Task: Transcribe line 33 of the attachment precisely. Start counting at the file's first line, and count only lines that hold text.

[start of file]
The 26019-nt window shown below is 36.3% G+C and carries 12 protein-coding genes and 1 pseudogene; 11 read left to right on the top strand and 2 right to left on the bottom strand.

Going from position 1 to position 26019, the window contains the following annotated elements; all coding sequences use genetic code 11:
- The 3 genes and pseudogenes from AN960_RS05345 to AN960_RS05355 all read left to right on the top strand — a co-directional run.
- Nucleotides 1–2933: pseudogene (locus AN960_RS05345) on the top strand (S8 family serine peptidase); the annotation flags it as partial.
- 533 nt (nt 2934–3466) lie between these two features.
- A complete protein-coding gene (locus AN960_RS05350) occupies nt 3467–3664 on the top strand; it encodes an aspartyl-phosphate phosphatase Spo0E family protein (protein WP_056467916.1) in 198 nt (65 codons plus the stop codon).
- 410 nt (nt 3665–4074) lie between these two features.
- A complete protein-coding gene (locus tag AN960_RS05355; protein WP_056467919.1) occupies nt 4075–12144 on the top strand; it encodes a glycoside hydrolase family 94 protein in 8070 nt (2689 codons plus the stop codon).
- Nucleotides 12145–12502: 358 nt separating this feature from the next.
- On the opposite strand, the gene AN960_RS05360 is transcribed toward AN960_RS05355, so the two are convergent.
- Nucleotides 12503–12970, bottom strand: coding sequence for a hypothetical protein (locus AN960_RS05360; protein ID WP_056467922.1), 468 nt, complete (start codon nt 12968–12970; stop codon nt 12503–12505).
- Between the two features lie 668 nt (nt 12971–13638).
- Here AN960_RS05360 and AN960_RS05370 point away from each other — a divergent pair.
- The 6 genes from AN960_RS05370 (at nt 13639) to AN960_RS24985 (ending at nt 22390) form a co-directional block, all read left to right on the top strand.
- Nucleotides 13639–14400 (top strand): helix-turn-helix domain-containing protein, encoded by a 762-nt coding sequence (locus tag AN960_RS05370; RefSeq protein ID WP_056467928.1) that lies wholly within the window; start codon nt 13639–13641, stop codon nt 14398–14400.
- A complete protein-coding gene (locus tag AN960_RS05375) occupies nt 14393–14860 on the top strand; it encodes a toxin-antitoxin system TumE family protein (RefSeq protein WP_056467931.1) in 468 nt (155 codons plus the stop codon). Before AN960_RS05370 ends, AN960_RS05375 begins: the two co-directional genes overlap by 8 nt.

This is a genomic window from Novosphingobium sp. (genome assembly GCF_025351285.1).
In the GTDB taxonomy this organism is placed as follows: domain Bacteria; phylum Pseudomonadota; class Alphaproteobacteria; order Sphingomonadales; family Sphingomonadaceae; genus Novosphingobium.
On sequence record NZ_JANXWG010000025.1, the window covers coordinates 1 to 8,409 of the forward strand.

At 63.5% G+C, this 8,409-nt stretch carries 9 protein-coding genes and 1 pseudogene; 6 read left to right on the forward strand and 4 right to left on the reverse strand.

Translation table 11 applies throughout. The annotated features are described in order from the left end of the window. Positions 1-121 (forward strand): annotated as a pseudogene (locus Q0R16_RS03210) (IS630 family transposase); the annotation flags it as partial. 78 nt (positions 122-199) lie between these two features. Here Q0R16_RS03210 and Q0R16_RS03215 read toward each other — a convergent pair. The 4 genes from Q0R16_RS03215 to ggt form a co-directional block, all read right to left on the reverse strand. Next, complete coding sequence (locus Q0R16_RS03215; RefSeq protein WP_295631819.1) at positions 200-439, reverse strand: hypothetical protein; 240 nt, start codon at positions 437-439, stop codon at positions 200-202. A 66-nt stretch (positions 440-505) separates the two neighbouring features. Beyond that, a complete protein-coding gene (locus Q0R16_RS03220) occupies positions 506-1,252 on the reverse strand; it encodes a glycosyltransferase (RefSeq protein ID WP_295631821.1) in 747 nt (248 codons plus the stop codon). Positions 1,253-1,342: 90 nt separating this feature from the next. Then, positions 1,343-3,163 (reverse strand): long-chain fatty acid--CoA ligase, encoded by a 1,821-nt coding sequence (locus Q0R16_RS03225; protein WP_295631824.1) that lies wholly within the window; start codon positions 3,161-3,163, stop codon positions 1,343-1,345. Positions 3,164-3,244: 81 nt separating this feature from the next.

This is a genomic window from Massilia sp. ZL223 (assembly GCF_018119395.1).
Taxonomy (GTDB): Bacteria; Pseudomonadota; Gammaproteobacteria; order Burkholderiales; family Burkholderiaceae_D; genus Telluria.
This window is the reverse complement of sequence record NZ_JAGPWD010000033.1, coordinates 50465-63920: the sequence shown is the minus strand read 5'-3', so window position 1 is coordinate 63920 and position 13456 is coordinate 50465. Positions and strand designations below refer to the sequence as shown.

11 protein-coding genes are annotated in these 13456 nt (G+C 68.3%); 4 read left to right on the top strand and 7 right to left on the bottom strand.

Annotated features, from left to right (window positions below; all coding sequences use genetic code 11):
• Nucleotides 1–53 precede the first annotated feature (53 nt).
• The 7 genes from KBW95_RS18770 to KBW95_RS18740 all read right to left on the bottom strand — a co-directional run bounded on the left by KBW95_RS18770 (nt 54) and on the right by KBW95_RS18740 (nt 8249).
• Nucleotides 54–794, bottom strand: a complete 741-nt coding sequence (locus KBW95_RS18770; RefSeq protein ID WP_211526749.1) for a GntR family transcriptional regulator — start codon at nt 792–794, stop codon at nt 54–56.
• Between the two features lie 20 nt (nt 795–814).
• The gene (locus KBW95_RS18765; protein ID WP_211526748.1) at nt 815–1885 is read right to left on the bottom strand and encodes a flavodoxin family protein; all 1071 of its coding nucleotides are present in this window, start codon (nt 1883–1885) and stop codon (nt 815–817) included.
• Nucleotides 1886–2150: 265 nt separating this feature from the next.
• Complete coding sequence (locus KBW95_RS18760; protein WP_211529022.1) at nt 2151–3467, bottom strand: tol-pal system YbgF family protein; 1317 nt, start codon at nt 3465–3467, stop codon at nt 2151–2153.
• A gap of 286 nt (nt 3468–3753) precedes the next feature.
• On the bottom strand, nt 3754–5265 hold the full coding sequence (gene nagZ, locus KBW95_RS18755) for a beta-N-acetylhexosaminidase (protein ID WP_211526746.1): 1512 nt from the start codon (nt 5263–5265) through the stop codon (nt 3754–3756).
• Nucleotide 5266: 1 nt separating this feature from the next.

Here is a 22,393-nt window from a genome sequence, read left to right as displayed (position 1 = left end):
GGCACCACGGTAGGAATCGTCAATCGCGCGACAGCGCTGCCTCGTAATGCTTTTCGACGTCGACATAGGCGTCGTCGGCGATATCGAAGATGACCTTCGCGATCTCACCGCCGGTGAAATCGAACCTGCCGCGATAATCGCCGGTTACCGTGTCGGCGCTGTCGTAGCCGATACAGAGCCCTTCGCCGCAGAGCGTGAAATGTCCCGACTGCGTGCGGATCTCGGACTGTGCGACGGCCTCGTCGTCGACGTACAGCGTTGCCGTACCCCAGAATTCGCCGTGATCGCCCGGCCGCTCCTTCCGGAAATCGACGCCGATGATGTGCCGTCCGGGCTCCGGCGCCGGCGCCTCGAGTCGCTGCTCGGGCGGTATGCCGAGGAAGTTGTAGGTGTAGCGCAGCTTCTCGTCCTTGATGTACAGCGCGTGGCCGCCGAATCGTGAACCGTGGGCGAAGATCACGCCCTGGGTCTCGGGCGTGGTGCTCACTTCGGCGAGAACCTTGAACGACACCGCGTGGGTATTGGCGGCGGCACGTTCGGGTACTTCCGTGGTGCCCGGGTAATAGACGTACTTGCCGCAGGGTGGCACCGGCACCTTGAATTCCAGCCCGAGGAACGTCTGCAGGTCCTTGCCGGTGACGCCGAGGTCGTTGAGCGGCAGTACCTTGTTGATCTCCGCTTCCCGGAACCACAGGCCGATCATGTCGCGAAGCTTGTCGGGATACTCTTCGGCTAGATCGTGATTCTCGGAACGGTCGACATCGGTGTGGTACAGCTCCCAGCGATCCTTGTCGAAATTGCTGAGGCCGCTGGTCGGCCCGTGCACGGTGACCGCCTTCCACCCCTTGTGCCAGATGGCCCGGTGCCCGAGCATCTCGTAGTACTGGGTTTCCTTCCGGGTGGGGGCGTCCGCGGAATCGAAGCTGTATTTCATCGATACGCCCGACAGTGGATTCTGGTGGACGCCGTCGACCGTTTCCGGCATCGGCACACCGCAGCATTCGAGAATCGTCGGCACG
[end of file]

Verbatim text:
• Complete coding sequence (locus KBW95_RS18760; protein WP_211529022.1) at nt 2151–3467, bottom strand: tol-pal system YbgF family protein; 1317 nt, start codon at nt 3465–3467, stop codon at nt 2151–2153.